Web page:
Tuesday, August 2, 2011


Outpatient Eating Disorders Program: Division of Adolescent Medicine

July 27, 2011

On behalf of The Feeding Group at Chatterboxes, Megan Rozantes, M.S., CCC-SLP was recently invited to present to the team members of the Outpatient Eating Disorders Program at Children’s Hospital Boston. Team members in attendance included physicians, psychiatrists, nutritionists, and social workers from the division of Adolescent Medicine.

An overview of Chatterboxes approach to Feeding Evaluations and Feeding Therapy was provided, along with discussions about Common Referral Criterion, Red Flags indicative of a Feeding Disorder and specific treatment approaches, including the AEIOU approach.

Children’s Hospital Team members were provided with extensive collateral materials for reference purposes. Such materials included example Evaluation Reports, detailed strategies and recommendations for parents of children struggling with feeding issues, common referral criterion, and feeding developmental milestones.

Many times parents of young children struggling with a range of feeding concerns, (varying from ‘picky eaters’ to children with severe sensory, behavioral and/or motor based issues) do not know where to turn for help. Many parents are not aware that Speech-Language Pathologists can provide assistance and treatment for a Feeding Disorder. The Feeding Group’s presentation was a positive measure to help such parents uncover the correct professionals for help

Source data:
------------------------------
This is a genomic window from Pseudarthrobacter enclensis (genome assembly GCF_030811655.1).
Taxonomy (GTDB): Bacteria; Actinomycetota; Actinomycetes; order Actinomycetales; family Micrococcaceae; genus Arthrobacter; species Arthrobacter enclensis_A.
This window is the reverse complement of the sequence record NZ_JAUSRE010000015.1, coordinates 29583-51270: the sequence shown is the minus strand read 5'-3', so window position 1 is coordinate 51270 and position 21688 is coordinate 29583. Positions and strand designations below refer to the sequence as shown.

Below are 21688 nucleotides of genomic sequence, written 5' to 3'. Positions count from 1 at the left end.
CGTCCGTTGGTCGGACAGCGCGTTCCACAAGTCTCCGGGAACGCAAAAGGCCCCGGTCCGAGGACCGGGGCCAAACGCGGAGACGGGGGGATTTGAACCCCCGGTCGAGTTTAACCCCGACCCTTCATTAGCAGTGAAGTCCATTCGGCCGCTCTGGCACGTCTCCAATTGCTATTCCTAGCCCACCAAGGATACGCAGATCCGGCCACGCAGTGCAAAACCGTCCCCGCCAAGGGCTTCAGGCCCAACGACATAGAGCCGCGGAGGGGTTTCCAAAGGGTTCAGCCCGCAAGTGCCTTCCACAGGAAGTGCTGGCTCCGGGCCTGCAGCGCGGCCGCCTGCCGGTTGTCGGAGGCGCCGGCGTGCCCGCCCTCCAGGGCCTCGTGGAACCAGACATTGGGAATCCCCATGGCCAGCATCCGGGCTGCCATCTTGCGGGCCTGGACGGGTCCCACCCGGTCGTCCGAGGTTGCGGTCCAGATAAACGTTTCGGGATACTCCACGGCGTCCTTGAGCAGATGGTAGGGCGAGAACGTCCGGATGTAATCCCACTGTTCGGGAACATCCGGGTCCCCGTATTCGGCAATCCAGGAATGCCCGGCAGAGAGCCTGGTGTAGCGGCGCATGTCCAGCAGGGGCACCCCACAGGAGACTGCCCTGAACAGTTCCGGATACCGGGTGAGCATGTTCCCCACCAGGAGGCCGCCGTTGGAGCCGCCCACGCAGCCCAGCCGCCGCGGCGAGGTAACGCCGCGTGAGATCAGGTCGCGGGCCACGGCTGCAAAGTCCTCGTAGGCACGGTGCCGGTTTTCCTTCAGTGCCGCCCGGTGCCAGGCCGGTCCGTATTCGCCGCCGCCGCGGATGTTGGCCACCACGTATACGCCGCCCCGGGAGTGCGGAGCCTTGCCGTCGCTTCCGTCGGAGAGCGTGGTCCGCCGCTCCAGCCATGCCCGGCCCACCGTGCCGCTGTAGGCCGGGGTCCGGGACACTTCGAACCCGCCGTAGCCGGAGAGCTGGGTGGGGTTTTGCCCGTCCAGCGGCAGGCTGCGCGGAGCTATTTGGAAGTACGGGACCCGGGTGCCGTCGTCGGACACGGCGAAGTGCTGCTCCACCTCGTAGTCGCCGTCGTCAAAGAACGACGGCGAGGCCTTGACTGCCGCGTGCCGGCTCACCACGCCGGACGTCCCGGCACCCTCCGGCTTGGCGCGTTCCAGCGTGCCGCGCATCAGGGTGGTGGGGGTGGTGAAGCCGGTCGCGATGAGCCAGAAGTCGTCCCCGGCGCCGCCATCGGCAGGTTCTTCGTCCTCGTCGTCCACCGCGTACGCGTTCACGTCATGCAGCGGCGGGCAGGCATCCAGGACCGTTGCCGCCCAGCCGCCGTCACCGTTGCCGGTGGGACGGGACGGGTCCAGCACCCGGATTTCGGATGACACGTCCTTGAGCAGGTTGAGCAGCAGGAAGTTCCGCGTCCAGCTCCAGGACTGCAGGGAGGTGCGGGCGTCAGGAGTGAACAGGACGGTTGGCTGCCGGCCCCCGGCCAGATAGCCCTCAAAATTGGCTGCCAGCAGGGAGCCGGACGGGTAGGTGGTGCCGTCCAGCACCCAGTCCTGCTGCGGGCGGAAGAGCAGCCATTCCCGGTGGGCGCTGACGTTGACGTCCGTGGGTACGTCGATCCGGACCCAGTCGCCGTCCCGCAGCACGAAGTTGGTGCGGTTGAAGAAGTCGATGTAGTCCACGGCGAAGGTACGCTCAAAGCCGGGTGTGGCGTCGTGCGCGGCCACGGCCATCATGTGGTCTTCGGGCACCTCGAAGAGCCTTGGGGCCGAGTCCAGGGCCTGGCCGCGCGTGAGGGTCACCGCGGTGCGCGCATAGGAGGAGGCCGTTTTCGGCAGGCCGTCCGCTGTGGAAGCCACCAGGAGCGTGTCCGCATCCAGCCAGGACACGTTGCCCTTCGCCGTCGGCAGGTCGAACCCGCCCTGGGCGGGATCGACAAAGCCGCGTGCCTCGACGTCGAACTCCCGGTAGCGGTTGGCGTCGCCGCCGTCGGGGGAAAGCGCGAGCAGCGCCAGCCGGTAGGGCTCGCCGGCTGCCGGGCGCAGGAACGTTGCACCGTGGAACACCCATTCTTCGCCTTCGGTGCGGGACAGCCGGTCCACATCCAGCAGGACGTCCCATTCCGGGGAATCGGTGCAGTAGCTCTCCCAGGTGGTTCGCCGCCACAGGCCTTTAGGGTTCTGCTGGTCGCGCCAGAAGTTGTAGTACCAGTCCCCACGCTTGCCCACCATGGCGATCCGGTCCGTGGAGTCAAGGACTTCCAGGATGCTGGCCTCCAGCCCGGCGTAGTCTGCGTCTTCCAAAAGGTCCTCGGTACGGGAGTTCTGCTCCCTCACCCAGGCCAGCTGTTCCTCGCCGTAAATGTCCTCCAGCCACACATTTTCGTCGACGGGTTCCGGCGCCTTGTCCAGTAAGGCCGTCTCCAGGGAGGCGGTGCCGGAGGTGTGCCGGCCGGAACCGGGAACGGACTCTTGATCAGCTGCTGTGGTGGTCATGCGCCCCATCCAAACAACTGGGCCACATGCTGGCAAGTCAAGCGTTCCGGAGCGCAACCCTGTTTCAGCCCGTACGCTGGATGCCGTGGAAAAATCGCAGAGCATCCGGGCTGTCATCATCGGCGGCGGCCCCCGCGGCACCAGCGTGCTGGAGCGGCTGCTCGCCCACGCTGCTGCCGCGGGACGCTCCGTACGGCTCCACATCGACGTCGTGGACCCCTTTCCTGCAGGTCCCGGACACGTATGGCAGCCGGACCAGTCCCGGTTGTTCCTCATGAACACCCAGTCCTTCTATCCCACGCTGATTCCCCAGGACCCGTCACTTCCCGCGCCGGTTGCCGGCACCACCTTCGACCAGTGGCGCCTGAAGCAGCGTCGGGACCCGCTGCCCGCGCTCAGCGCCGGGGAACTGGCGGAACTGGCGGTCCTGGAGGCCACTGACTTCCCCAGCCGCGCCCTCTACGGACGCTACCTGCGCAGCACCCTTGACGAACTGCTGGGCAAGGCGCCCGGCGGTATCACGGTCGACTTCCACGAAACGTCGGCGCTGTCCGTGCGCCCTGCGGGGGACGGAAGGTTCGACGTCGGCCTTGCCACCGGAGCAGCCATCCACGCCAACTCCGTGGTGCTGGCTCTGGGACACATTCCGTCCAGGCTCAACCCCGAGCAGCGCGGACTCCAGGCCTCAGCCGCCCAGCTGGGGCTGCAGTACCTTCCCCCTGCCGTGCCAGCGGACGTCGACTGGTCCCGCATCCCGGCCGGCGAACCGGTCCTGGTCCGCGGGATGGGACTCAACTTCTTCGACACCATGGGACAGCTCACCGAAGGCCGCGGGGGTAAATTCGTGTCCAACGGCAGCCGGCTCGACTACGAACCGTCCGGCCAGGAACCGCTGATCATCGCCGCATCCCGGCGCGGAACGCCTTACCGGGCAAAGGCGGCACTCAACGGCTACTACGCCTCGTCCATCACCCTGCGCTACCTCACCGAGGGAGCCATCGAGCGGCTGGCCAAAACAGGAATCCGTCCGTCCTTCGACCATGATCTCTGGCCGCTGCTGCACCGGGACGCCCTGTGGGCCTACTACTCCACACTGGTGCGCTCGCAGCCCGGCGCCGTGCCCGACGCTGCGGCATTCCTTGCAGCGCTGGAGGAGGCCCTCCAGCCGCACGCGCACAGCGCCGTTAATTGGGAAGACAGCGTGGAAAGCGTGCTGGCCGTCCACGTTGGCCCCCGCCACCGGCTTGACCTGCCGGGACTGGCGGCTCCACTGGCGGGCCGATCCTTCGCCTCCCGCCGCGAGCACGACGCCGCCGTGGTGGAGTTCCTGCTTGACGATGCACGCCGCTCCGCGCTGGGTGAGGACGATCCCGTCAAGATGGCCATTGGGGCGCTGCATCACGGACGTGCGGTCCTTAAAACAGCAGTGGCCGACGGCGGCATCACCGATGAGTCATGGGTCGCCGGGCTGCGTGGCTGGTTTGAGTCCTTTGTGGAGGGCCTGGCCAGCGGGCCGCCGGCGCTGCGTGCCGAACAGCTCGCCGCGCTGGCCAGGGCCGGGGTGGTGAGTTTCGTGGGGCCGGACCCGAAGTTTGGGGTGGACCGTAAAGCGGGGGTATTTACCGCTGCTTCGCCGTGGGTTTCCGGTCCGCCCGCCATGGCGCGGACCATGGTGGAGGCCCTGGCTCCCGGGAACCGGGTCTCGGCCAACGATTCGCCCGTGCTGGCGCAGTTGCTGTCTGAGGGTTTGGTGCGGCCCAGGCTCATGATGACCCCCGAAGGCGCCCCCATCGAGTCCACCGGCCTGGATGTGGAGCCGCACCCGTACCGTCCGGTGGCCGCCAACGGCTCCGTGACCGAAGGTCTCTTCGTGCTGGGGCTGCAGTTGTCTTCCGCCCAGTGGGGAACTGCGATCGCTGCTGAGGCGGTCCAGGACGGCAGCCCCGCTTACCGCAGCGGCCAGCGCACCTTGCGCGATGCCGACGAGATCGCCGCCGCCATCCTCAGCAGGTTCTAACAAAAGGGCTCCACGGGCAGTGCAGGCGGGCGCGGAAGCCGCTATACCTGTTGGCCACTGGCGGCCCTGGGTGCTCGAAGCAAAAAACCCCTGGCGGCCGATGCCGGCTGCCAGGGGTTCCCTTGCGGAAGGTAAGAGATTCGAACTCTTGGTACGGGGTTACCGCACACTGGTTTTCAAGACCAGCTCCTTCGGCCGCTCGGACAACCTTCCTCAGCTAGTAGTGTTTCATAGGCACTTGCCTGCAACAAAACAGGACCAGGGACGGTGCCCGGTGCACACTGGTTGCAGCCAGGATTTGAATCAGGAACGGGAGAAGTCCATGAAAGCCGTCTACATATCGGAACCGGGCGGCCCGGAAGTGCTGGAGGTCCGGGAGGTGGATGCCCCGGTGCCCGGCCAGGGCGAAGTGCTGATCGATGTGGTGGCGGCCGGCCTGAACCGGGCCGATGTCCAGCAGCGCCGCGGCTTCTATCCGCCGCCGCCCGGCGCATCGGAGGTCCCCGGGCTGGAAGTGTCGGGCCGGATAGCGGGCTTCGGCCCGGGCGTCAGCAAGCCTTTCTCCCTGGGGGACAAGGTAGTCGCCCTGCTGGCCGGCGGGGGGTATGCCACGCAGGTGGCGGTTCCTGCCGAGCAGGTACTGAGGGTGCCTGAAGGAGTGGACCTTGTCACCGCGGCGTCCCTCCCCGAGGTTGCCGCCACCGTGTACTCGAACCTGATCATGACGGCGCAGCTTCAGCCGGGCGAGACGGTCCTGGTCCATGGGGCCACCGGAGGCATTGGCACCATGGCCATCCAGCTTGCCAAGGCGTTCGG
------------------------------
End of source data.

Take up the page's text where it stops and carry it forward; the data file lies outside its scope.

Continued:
Modify the Mealtime Environment: Feeding Strategies

Modify the Mealtime Environment

The structure of the mealtime environment can have a major impact on a child's eating behavior. Overall, strive for a positive environment that is predictable and supportive. To optimize the environment, consider implementing the following:

• Schedule regular meals for the family. Have everyone remain seated at the table for the duration of the meal.

• Avoid grazing. Offer only water between meals and snacks. This will support a regular hunger-satiation pattern and may help lead to increased daily food consumption.

• Minimize auditory and visual distractions at mealtime by turning the television off and keeping toys away from the table.

• Try limiting meals to 30 minutes and snacks to 10-15 minutes.

• Do not rush through meals. Your child may need extra time given their developing self-feeding skills.

• Mealtime is meant to be a social experience. Talk with your child about the food you are eating, ask him questions about his day, or discuss his favorite things.

• Be sure that your child's seating allows free use of hands to encourage self-feeding.

• Model positive feeding behaviors for your child throughout the meal.